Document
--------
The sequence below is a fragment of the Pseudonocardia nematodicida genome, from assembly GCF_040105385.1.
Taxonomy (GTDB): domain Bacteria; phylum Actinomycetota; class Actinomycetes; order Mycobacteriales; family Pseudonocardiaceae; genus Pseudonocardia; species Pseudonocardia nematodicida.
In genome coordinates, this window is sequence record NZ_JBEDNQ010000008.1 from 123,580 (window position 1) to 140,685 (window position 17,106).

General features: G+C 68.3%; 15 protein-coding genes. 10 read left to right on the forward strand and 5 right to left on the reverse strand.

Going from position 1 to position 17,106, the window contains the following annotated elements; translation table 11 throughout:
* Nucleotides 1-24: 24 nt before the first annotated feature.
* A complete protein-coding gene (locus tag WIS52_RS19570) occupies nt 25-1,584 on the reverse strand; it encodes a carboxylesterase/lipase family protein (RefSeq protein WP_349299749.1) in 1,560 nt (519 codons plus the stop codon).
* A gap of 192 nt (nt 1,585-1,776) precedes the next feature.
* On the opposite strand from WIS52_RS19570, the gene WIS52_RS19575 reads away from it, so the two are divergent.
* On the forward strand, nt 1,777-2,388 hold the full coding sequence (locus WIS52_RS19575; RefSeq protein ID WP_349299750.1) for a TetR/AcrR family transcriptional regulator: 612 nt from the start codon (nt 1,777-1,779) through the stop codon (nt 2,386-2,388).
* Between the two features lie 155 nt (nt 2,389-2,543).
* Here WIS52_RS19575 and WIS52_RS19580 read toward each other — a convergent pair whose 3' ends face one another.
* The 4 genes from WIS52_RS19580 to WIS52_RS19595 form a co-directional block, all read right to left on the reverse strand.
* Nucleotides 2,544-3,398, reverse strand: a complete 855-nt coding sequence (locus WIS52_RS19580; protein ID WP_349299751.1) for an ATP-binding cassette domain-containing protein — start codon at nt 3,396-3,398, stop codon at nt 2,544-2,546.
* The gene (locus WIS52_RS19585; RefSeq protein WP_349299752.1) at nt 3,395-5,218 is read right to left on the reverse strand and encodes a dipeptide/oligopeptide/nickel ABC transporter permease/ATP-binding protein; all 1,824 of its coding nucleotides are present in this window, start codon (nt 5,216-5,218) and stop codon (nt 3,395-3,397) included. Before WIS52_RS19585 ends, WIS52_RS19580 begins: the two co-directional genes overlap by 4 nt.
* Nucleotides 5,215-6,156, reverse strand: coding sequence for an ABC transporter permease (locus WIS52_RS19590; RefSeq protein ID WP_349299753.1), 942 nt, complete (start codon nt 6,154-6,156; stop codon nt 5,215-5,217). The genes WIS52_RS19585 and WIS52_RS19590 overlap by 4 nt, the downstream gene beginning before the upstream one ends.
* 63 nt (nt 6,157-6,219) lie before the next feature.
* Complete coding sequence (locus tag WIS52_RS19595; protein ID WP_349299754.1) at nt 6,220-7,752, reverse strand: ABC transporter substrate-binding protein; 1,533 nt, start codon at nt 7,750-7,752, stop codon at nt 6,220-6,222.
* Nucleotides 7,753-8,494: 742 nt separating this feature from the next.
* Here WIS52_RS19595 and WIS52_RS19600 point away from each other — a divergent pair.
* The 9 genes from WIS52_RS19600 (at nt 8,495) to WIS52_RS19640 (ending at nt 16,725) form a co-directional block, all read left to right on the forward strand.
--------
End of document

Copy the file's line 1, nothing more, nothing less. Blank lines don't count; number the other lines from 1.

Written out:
The sequence below is a fragment of the Pseudonocardia nematodicida genome, from assembly GCF_040105385.1.